B.C. housing prices to drop roughly 5% in 2023, real estate association predicts

Click to play video: 'Real estate values decline in Fraser Valley'
Real estate values decline in Fraser Valley
WATCH: We've heard about the stabilizing trend of real estate prices in Greater Vancouver over recent months -- but it seems the Fraser Valley is experiencing a significant drop. And as Kamil Karamali reports, it could mean the time is right to get into the market, but for many potential buyers, it's still out of reach – Oct 12, 2022

British Columbia’s housing market is unlikely to bounce back to the record-breaking days of 2021 anytime soon, according to the latest forecast from the B.C. Real Estate Association.

The BCREA predicts a residential sales slump of 34.4 per cent on the Multiple Listing Service from last year to the end of this year and an additional drop of 11.4 per cent in 2023.

The association, which represents more than 25,000 realtors in the province, also forecasts a decrease in the provincial average home price of about five per cent next year.

“I think 2023 is going to be a challenging year for the housing market,” BCREA chief economist Brendon Ogmundson told CKNW’s Jill Bennett Show.

“Interest rates are the highest we’ve seen since 2007 and we’re probably going to see the economy slowing, so those factors mean continued slow activity in the housing market.”

Story continues below advertisement

Read more: B.C. housing market kept its cool in September, real estate association reports

Read next: U.S. shoots down suspected Chinese spy balloon over Atlantic ocean

The Fraser Valley is forecast to see the greatest average price drop on the Multiple Listing Service in 2023 — about 7.8 per cent, according to the fourth quarter update released on Tuesday. Chilliwack and surrounding communities follow with an expected decrease of 6.2 per cent.

Greater Vancouver could see an average price drop of 5.2 per cent, the BCREA said, while Victoria could see a decline of 4.3 per cent. The Kootenay region is also expected to see a 4.3 per cent drop, while average prices in the Okanagan could decrease by 4.9 per cent.

“Depending on where you’re looking across the province, home prices peaked in February of 2022. They fell for about four or five months and right now are really levelling out,” said Ogmundson.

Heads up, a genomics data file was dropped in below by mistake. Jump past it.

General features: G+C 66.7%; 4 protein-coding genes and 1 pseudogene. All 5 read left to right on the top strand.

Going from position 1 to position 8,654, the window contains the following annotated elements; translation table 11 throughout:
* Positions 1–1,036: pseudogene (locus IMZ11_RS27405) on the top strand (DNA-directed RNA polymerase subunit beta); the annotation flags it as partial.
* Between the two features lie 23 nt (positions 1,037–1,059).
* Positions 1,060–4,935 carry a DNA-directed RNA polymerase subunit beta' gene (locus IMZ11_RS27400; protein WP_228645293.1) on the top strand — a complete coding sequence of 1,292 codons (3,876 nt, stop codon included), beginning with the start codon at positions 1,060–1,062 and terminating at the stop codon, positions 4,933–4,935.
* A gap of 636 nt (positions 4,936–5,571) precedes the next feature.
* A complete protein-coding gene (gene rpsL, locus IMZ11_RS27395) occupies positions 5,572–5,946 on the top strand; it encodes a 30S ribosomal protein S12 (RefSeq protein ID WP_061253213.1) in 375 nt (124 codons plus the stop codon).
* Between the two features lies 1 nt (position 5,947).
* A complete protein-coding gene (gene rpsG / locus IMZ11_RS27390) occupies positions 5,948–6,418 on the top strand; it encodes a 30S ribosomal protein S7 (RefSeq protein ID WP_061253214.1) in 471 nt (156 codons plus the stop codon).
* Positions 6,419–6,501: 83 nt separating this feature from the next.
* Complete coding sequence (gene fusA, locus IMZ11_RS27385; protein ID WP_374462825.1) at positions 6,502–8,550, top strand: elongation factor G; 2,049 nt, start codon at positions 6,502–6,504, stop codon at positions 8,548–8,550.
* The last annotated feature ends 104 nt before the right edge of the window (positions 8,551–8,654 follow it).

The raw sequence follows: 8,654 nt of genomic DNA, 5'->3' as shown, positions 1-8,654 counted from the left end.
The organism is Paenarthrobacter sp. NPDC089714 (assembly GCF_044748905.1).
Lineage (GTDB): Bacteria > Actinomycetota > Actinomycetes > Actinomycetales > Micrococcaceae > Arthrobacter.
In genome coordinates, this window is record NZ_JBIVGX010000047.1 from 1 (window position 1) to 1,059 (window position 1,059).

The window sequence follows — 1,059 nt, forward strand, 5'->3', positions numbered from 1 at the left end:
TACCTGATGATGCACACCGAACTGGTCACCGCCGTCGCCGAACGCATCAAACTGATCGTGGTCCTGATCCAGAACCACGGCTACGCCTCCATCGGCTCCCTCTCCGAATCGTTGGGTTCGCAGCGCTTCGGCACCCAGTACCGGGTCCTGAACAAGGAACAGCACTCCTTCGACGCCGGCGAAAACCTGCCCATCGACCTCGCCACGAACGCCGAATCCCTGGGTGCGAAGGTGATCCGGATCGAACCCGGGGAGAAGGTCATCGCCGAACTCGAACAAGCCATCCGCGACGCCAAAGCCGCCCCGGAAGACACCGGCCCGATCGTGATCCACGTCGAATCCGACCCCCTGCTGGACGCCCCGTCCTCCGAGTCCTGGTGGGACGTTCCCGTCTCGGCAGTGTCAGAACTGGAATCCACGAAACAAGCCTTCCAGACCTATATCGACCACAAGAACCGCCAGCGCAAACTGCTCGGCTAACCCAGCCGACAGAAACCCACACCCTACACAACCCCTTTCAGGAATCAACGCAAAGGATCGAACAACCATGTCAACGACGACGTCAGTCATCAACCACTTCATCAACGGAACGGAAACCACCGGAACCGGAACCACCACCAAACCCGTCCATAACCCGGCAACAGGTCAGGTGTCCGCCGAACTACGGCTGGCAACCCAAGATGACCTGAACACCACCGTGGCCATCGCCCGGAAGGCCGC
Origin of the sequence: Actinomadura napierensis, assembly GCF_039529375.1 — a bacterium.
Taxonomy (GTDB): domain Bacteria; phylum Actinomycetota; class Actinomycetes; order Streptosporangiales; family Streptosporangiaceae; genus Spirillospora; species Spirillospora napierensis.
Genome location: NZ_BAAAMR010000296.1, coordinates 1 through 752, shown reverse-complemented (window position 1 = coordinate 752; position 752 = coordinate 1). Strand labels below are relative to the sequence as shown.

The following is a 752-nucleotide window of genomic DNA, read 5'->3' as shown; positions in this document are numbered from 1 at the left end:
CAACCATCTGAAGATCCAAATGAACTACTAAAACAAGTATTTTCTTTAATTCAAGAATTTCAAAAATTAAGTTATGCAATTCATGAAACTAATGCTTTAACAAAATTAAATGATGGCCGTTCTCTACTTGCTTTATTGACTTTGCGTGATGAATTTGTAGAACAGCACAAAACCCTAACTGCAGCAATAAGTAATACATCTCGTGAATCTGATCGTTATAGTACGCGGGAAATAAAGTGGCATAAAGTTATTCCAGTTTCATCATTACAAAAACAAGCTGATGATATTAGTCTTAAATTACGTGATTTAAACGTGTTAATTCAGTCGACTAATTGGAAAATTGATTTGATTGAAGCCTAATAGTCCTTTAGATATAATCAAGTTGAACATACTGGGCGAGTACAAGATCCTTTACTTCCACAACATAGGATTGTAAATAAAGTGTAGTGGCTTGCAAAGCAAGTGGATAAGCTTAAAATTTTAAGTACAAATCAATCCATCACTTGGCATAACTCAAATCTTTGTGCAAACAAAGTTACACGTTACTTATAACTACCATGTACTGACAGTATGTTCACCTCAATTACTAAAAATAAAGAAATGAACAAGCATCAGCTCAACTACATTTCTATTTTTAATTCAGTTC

“I think where we are right now on prices is pretty much what our forecast is for 2023.”

Click to play video: 'Business News: More recession fears'
Business News: More recession fears

Across the province, sales have continued their predicted decline and about 30,000 listings are currently on the market, the economist added. He said the province ought to have about 45,000 listings or more for to be considered “in-balance” long-term.

Story continues below advertisement

“We’re just not seeing inventory gains like we’ve seen in previous slow-downs … that’s why we’re seeing prices kind of level out.”

By the end of the year, the greatest decreases are forecast in Chilliwack and District, the Fraser Valley, Greater Vancouver, the Okanagan and Victoria, at 47.9 per cent, 41.6 per cent, 33.2 per cent, 33.1 per cent, and 31.7 per cent, respectively.

“Things are very slow and I think we’re going to carry that into next year — hopefully things will pick up in the second half of next year — but generally we’re going to have very slow market activity for the next 12 months,” Ogmundson said.

Read more: CMHC sees a steeper home price decline next year than first thought. Here’s why

Read next: How old electric car batteries could power the future

The BCREA forecast echoes that of the Canada Mortgage and Housing Corp., which is also calling for a steeper decline in the Canadian housing market amid higher-than-expected inflation and interest rate hikes so far this year.

Last month, the Crown corporation said in an updated housing outlook it believes the national average home price in Canada will fall 14.3 per cent by the second quarter of 2023, as compared with the historical peak of $770,812 seen in the first quarter of this year.

The latest inflation reading from Statistics Canada showed prices rose at an annual clip of 7.0 per cent in August, with the “core” metrics staying hot. The Bank of Canada has made it clear since that its benchmark rate will need to rise higher still before the end of the year to tame inflation.

Story continues below advertisement

CMHC expects the central bank’s policy rate to hit 4.0 per cent by year’s end, up from 0.25 per cent at the start of 2022.

— with files from Craig Lord

Sponsored content